By Iain Balkwill, partner in the structured finance team of law firm Reed Smith
Europe’s CMBS market is currently dominated by the securitisation of large, balance-sheet loans, but pricing achieved in three recent CMBS issues has been disappointing. Perhaps now would be an opportune time for lenders to embrace agency CMBS structures, with respect to the securitisation of such loans.
The challenging pricing achieved in relation to Logistics UK 2015 CMBS, Reitaly Finance CMBS and Taurus 2015-3 EU DAC shows the potential perils of CMBS as a distribution tool for CRE debt. These three deals bring into stark focus the pricing quandary that confronts many conduit lenders.
On the one hand, lenders are having to competitively price loans in a debt market that is awash with a plentiful supply of liquidity, leading to increasingly tighter margins. Meanwhile, when it comes to the distribution of these loans, the capital markets have proved to be anything but predictable.
As demonstrated by the impact of fears surrounding a potential Greek exit from the European Union and the Chinese financial crisis on the pricing of these deals, capital market instability can have a profound effect on lenders with a CMBS exit in mind. This is especially true when lenders are under pressure to free up balance sheets or meet investor demand for CMBS product.
With the continued fallout from the global financial crisis, uncertainty regarding the Eurozone, falling oil prices, instability in the Middle East and the unknown impact of rising interest rates, conduit lenders are likely to face continuing periods of extreme volatility in the capital markets.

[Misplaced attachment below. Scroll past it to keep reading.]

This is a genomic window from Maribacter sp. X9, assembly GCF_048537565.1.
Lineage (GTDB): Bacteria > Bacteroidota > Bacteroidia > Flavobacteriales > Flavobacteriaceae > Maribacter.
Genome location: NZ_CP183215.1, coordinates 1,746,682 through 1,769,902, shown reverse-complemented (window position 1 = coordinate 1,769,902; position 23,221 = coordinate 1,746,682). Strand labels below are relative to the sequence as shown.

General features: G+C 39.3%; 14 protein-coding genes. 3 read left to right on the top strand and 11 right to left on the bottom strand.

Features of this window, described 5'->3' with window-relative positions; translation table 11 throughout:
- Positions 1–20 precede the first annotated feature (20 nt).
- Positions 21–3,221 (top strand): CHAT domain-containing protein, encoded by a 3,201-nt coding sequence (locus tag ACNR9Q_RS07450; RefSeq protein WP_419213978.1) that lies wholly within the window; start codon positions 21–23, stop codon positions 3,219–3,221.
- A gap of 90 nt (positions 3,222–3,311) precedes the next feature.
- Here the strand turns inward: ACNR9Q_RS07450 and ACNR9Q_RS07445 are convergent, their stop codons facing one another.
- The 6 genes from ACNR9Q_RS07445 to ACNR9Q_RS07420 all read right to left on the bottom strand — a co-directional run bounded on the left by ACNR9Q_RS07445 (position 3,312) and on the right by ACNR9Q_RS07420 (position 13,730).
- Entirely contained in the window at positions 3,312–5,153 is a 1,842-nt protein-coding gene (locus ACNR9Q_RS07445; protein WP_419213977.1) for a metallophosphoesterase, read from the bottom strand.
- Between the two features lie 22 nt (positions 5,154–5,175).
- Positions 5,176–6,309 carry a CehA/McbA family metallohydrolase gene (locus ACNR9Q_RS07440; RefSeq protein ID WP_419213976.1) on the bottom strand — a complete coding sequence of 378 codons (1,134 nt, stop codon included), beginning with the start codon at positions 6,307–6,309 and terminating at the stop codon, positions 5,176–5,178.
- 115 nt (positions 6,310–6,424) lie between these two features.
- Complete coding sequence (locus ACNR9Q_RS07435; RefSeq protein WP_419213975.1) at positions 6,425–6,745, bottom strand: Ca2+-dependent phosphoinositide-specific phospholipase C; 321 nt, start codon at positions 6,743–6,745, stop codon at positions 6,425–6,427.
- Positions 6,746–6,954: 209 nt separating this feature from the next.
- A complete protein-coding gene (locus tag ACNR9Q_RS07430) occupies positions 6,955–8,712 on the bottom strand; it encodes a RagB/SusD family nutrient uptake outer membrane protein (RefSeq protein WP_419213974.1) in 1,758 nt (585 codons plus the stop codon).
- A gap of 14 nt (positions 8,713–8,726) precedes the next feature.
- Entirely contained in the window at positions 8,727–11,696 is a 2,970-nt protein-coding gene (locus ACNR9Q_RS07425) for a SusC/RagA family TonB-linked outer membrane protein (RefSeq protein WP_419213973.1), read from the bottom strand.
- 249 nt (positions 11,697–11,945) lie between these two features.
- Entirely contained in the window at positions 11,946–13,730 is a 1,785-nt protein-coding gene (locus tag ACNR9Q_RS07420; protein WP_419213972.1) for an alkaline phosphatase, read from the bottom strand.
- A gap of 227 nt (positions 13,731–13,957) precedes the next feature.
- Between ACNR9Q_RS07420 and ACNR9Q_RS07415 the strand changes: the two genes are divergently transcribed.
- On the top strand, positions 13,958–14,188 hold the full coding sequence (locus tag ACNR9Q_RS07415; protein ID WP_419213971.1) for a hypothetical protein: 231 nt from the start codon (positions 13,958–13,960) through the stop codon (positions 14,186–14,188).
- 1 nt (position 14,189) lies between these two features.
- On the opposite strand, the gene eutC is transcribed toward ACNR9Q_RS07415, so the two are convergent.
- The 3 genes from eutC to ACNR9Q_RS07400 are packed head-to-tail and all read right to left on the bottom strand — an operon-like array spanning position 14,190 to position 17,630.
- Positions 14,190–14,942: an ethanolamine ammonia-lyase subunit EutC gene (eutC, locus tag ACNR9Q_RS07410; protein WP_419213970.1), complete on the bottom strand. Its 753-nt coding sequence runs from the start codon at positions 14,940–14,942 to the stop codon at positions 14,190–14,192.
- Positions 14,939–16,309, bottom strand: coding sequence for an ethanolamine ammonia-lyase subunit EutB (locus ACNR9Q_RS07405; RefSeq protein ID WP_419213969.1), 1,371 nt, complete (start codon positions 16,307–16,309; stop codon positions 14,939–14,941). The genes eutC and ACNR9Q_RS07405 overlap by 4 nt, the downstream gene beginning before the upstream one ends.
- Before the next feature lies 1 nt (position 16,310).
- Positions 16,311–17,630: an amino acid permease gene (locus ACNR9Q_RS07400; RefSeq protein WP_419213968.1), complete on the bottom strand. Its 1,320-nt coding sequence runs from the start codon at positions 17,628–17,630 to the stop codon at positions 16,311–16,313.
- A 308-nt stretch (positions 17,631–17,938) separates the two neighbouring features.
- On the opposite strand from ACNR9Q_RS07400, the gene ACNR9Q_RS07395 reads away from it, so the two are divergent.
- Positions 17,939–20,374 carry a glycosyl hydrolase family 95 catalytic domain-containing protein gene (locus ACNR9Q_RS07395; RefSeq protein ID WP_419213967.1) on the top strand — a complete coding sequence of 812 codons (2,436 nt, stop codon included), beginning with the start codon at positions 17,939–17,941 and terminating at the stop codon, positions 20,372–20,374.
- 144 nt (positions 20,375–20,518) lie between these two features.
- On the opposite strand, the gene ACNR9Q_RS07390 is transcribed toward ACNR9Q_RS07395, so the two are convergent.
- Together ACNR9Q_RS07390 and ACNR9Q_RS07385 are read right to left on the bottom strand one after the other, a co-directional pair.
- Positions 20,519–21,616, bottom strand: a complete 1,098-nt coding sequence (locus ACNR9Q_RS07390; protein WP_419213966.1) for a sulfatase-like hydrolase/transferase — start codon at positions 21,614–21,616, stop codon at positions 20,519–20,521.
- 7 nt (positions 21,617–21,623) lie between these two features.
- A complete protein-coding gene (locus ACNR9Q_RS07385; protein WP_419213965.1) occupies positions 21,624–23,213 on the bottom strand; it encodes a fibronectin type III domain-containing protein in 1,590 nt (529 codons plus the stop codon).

These macroeconomic fears will no doubt be exacerbated with concerns about whether the commercial real estate markets are again in the midst of another pricing bubble, fuelled by cheap credit.
Agency issues aid big deals
These capital market vagaries are part and parcel of the business for lenders originating loans with a CMBS exit in mind. But when it comes to the origination of riskier, large loans with significant exposure to a sole sponsor and magnified pricing risk due to their size, then the structuring of an agency deal should be a desirable proposition for lenders wishing to negate such risks.
From a lender’s perspective, given that agency deals comprise direct issuance by a borrower of CMBS bonds into the capital markets, these structures have a huge advantage, as they allow banks to meet both borrowers’ and investors’ requirements without having to deploy any of their balance sheet.
The corollary of this is that although such lenders will not benefit from any profit received from the arbitrage between the weighted average coupon on the notes and the coupon on the loan, equally they will not suffer a loss caused by a mismatch in pricing of the underlying loan and widening spreads in the bond market, caused by capital markets volatility.
At a time when the markets have demonstrated that they are prone to periods of heightened instability and lenders are understandably reluctant to assume significant pricing arbitrage risk created by the origination of large loans, embracing agency structures would appear to be the perfect solution for satisfying borrowers’, investors’ and lenders’ requirements alike.
If there is indeed appetite to use agency structures and they are used on any notable scale, then the upshot will be lenders’ ability to deploy their balance sheets towards originating and securitising a greater number of smaller loans.
In effect, agency structures could be the catalyst for the re-emergence of CMBS conduit deals comprised of a greater number of smaller loans – and with it an increase in the universe of borrowers able to access this type of financing – while greatly improving the granularity of European CMBS product.